What exactly is QUK going to spend the membership money on, bearing in mind clubs are already personally responsible for the purchase of their own equipment and paying for tournament participation? It’s good to mention here also that on top of this, players also still generally volunteer for and plan/execute most tournaments. For example: what does the "membership programme" involve, and what will the assigned £2250 be spent on?
The reason we ask for membership fees is to get our tournaments up and running. Northern and Southern Cup are very soon, and we need to have some cash available to book things such as first aid provision in advance. Those are our short-term objectives. We also use it to invest in things which ensure the longevity of QUK; we have used membership fees to keep the website up and running, and we have also invested in some financial software which enables us to set up proper procedures. We have to pay affiliations to the IQA and to Europe, which membership fees help with. We are also interested in getting affiliated with different organisations which will be able to provide us with consultations and advice. Our original projected membership fees were considered too high, so we ran some figures and found that the cost of doing membership cards for every member of QuidditchUK would be about £2,000, which would cover the first aid for both regional tournaments. Therefore we decided to get rid of membership cards and focus on real benefits. All the funds either go into the tournaments or into investing in the future.

Follow-up question: In the strategic plan, it was mentioned that the raised team fee included the entry fee to a regional championship tournament. Could you discuss how the team fee for Northern and Southern Cup, as well as the player fee for those tournaments, will be spent? Where do the individual fees go exactly? Also, what happened to the profits from last year’s money collection?
We broke even last year. This year, tournaments are getting bigger so we need more money for more ambulances, more pitches, and potentially tent hire too. We cannot budget for events like this on an event-by-event basis; Northern and Southern Cup will be run on a small profit which will then go into BQC. Fees do not correspond exactly to each tournament because it’s impossible to assess it in that way; all tournaments cost varying amounts.

Follow-up question: Last year everyone paid for membership cards, but only one batch was released and many people still do not have them. What happened to them?
This was a big mistake from last season. We regret it; however our new software, as well as collaboration with the Merchandise department, should ensure that this does not happen again. At the start of the year, our PayPal account was locked, which coincided with our treasurer stepping down. We could not access a lot of our funds for most of the season, which meant that executive management team (EMT) members had to tap into their personal funds to pay for these membership cards. We realised we should not be putting EMT members in this position, so we stopped after the first run. It will not happen again, as we now have a proper HSBC Holdings bank account, which is accessible by the president, vice-president, and treasurer.

Is there going to be a tightened implementation of rules regarding alcohol influence on pitch?
We will be enforcing our Intoxicating Substances Policy strictly this season, with a zero tolerance attitude towards alcohol at events.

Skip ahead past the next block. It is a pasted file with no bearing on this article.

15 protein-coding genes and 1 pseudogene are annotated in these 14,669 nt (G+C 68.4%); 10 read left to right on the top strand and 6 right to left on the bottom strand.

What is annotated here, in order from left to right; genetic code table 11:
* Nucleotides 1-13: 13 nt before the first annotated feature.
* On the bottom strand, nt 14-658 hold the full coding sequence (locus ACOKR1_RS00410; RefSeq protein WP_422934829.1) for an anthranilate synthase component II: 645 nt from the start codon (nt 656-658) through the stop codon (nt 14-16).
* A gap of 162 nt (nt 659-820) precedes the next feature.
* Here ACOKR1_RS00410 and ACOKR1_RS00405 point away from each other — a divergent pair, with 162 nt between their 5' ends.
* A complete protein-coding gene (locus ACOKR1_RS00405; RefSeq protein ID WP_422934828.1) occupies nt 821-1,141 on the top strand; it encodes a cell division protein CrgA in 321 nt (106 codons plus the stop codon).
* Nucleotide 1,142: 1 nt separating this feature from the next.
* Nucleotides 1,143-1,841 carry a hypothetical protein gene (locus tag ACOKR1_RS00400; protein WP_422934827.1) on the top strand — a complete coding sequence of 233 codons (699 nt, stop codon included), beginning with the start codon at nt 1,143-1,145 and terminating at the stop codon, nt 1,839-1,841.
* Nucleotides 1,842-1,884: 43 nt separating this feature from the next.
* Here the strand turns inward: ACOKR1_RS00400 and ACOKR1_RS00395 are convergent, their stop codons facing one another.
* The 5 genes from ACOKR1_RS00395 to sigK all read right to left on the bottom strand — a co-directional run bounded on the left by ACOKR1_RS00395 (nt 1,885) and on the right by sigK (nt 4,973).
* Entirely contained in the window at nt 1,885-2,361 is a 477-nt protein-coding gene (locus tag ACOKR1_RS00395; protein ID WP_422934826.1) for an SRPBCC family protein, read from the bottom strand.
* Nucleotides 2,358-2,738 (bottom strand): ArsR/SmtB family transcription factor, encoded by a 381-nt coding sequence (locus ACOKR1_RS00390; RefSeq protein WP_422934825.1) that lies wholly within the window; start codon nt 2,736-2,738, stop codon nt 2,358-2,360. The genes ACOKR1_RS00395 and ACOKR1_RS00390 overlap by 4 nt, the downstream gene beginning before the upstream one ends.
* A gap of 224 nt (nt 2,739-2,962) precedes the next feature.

If the IQA releases its rulebook before the start of the season, will QUK change to the IQA rulebook over the USQ rulebook?
No. QUK supports the production of an IQA rulebook, but we will stay with our decision to use the USQ rulebook in the 2015-16 season.

Why did gameplay decide that adding a rule about tackling and changing the mouthguard rule were not too much of a departure from the USQ rulebook but that changing the brooms rule was? The split seems arbitrary.
The overall intention was to change as little as possible. We changed mouthguards because it is a barrier to participation; this additional equipment which people cannot necessarily afford is an additional barrier to people getting involved.

After the issues and safety concerns surrounding the brooms last year at BQC, will brooms at BQC, Northern Cup, and Southern Cup this year be a forced standard broom provided by QUK, or will teams be allowed to use their own brooms? If there is going to be a standard broom enforced, will we get to know the dimensions of it at the start of the season so we have time to get used to it?
There will be definitely be standardised broom (which has not yet been chosen). This is because it looks more professional, and it is easier for us to be able to make sure people are using appropriate equipment. We will be doing research to find out which brooms people prefer.

Follow-up question from QP: If your primary concern is aesthetic quality of brooms, what if a company such as BlueHawk started producing brooms which were aesthetically homogeneous but varied in girth or other parameters? If they all looked near-identical, would you consider those brooms as a tournament standard?
We would have to examine that as it came up. We do not want to make predictions based on what does not yet exist. If someone is setting up a company producing such a product, please get in touch.

Follow-up question: Why are aesthetics more important than players’ comfort and happiness?
They are both important. We don’t want anyone to feel as though they are having brooms that they hate forced upon them. We will do research to discover a consensus on which brooms are most commonly preferred. We do not want to sacrifice players’ happiness for the sake of the sport’s legitimacy; we hope that we can get them to tie together.

Follow-up question: The brooms issue has come up before, and people have made it quite clear that there is no consensus on which broom is most appropriate. It seems unreasonable to expect that this will change; how would you respond to that?